As a General Contractor what should I Expect?
Williamson Directional Boring has a Fleet of 2 Drill Rigs, Vacuum Systems, state of the art Tracking Systems and Support Vehicles to meet the needs of you small and large drilling Projects. At Williamson Directional Boring we have the ability to complete bores of 1″ to 20″ pipe in lengths of 10 to over 1,000 feet.
Obtaining a quote:
At Williamson Directional Boring we work hard to make this process simple and quick for you while providing an accurate proposal based on your information. Often a site visit is not needed; however, we would be happy to come to your site and discuss your project anytime!
We may ask you for the following information to assist in providing an accurate quote:
- Location of bore
- Type of Utility to be installed
- Pipe size and type
- What type of ground conditions do you anticipate?
- Are there any test bores being done? Results?
- Are there utilities in the bore path that need to be addressed?
- Do you have any plans or drawings?
- Are there written specifications for this project?
- Is a site visit needed?
- Is this a Davis Bacon project?
What the General Contractor may be responsible for:
You may be asked in our Williamson Directional Boring contract to provide the following depending on the type and size of your project.
- Traffic Detail
- Having the area cleared thru Dig Safe
- Trenching the entry and exit pits
- Supplying the pipe (if not provided by the Williamson Directional Boring Contractor)
- Handling of the pipe
- Final site restoration
- Utility layout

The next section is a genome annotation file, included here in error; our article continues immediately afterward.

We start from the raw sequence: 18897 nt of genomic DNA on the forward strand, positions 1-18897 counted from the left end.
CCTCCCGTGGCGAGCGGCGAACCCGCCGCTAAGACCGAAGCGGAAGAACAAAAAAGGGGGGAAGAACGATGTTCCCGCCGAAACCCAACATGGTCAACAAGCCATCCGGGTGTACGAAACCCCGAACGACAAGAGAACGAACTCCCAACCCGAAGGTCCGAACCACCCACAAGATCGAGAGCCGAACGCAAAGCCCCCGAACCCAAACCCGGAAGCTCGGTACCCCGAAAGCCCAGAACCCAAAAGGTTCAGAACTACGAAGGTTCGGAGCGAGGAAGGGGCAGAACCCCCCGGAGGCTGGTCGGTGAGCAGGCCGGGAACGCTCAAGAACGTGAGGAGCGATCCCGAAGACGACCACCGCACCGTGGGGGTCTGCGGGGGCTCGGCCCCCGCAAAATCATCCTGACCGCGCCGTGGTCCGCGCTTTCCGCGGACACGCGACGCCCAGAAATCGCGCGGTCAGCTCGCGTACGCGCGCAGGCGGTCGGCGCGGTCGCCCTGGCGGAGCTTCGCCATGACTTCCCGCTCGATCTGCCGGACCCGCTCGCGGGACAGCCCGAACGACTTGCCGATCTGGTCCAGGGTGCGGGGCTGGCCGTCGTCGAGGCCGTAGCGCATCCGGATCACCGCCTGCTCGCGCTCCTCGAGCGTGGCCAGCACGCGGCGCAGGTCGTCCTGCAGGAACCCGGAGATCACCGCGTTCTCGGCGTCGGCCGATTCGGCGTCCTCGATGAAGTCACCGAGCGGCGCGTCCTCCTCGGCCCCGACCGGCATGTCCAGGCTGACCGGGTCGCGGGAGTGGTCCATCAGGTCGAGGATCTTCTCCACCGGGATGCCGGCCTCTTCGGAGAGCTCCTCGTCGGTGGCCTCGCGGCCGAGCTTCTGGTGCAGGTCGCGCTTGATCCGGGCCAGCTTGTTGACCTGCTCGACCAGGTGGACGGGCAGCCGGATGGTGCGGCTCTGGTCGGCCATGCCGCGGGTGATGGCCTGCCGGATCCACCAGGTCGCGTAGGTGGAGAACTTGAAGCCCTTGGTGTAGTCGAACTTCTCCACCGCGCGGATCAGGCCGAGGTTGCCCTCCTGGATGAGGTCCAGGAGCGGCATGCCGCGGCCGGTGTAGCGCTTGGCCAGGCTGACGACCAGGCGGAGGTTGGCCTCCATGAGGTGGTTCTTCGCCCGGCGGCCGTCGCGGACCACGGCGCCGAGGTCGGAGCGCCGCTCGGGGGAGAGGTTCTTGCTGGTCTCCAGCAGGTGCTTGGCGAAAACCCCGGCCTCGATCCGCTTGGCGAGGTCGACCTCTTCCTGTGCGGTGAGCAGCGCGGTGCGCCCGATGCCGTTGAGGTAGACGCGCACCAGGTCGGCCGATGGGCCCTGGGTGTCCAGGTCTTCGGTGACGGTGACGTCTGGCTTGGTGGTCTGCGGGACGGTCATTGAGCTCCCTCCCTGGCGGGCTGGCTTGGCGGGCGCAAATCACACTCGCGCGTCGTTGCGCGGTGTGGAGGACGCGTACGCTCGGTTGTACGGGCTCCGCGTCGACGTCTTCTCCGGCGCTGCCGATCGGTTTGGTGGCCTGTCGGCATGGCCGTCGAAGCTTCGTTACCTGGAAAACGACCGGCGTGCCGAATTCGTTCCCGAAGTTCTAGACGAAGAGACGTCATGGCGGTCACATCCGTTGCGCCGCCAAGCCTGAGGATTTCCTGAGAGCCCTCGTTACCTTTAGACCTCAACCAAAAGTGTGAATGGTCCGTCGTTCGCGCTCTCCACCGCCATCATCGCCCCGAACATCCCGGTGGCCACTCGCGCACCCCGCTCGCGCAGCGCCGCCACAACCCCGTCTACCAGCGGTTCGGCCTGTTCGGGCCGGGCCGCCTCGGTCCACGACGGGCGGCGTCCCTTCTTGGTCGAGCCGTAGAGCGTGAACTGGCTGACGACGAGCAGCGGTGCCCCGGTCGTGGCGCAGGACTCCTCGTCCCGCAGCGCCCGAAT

- Connections to the newly installed pipe
- Excavation Permits, Fees and Bonds, Encumbrance Permits and Fees
- Pressure testing
- Supplying water to the site
- Disposal Area for drilling slurry (mud)
Day of Drilling:
What you can expect from us:
- Williamson Directional Boring will mobilize to your job site on time and as early as possible.
- Williamson Directional Boring can assist you in planning the entry and exit pits if this has not been discussed prior to our arrival.
- The Foreman will walk the job site and assess the best set up for the drill and support equipment, keeping safety and success in mind.
- The drill operator will calculate the bore path. This may be done with the contractor on a day prior to the scheduled start.
- The driller will have already received the copies of the permits required and have them on site, verify the dig safe status and locate all utilities. Williamson Directional Boring along with the contractor assistance may decide to use “potholing methods” to determine the exact location of an existing utility.
- The driller will begin the bore through the entry pit. Pilot bore with be drilled with standard dirt tooling, spade or rock type housing.
- A bentonite polymer mix (drilling fluid) is injected into the hole to stabilize the hole, remove cuttings, reduce torque, lubricate the pipe and cool the bit.
- Monitoring of the bore shall be accomplished through the use of a tracking system and a tracking equipment operator. The tracker gathers data from the sonde placed in the drill head. The sonde gathers data such as location, depth, roll angle, pitch, and temperature to guide the direction of the bit and control the bore path. Readings shall be taken on every drill rod.
- Monitoring of the drilling fluids will be on a continuous basis during the drilling process. Adjustments shall be made according to drilling conditions.
- Excess fluids will be contained and removed by a Vac-truck as needed and disposed of at a site to be determined.
- If loss of circulation occurs, either lost to the formation or surface returns outside of entry-exit pits, drilling will stop until fluid circulation returns or can be contained without impact. Attempts to seal off inadvertent returns will be determined on site and material will be available for this purpose.
- When the pilot hole has been bored a reamer will then be placed. Size and type of reamer will be determined after a review of the ground material encountered during the pilot bore.
- A swivel will be placed between the reamer and the pipe to prevent the product from rotating during the installation.
- Pipe is pulled back to complete the bore.
- The job site will be secured at the end of the day if drilling is not competed.